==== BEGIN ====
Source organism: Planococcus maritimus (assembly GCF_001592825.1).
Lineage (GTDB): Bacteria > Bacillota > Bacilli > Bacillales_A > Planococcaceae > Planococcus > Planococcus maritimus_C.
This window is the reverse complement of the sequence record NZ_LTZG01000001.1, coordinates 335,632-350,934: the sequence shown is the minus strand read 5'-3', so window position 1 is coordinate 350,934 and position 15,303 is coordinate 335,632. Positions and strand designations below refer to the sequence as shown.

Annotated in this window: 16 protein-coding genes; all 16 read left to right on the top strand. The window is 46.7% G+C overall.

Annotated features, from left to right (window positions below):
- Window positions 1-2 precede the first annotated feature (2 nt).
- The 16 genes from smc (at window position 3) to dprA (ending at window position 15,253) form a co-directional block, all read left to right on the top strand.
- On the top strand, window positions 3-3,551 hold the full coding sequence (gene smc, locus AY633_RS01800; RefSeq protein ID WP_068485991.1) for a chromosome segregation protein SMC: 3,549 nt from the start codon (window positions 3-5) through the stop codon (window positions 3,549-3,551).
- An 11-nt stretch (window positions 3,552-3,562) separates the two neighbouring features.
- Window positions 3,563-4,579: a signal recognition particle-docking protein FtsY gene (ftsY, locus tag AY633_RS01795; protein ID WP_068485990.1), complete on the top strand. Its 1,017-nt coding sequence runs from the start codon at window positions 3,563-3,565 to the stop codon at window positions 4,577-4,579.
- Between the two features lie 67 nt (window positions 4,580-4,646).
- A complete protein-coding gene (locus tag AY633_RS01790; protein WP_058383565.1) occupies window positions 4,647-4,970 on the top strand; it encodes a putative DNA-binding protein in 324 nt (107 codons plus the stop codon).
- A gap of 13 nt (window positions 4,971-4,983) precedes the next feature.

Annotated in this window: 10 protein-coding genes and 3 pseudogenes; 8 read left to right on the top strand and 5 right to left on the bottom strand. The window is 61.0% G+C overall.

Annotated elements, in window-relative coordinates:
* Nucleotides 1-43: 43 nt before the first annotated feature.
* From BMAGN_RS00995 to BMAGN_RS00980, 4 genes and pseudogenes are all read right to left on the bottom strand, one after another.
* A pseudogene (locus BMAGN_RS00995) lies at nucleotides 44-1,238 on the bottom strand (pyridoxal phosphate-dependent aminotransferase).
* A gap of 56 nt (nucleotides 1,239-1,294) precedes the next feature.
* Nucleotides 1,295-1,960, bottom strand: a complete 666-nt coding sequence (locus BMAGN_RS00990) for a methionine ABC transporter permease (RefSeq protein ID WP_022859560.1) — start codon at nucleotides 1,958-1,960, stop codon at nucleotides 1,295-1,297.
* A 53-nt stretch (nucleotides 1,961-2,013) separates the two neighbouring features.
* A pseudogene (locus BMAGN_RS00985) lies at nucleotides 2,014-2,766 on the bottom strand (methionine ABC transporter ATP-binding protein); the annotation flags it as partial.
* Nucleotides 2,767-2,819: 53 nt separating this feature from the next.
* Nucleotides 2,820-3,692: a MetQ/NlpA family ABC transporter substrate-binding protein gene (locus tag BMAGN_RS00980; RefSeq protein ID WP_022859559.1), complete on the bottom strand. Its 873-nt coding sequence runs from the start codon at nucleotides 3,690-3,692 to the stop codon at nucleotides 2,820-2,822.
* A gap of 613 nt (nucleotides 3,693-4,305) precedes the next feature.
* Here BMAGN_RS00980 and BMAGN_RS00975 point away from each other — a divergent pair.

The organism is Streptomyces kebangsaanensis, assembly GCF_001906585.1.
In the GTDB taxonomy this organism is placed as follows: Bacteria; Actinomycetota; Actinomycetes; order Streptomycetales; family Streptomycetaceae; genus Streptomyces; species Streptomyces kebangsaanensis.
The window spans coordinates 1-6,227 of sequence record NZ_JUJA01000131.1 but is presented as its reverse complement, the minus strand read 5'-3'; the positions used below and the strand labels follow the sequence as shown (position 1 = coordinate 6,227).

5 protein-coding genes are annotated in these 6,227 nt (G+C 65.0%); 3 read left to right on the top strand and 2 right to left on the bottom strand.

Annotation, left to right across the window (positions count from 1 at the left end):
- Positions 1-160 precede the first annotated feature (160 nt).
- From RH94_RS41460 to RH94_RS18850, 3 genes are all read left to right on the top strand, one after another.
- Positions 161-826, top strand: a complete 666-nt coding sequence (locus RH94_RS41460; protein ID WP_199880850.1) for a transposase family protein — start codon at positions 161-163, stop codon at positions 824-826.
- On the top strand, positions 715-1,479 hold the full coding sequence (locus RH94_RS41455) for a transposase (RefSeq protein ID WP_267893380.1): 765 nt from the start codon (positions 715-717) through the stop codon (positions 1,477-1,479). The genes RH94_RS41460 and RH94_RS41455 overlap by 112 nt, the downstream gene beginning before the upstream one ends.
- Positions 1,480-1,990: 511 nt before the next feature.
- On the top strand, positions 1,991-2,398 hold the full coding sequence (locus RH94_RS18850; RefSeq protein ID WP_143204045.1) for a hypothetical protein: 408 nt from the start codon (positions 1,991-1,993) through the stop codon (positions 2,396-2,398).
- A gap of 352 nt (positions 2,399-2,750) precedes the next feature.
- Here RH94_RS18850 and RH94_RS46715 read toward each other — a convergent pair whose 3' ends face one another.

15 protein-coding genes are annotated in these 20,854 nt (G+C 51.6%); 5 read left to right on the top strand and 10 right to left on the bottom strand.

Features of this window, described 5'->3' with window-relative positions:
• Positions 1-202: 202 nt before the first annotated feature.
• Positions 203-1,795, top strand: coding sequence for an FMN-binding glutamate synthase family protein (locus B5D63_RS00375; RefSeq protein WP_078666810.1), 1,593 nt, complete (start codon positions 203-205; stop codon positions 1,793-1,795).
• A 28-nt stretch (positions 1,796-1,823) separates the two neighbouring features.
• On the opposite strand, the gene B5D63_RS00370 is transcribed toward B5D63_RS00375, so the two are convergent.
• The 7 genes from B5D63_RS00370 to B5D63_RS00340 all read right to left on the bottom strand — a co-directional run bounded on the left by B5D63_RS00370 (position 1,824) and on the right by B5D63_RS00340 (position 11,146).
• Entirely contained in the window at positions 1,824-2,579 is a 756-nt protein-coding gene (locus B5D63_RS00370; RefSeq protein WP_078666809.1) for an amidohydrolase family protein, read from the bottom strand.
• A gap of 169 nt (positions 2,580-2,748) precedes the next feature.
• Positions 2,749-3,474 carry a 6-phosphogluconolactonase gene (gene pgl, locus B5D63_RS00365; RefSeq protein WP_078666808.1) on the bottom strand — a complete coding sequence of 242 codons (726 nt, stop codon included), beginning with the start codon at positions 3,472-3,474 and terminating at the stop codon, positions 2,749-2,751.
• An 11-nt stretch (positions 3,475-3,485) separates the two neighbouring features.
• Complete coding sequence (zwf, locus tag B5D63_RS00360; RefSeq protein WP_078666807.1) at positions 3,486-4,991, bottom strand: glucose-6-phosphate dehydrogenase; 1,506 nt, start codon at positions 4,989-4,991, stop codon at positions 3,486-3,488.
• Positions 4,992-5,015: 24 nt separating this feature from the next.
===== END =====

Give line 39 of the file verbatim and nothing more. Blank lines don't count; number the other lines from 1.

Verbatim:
- Here RH94_RS18850 and RH94_RS46715 read toward each other — a convergent pair whose 3' ends face one another.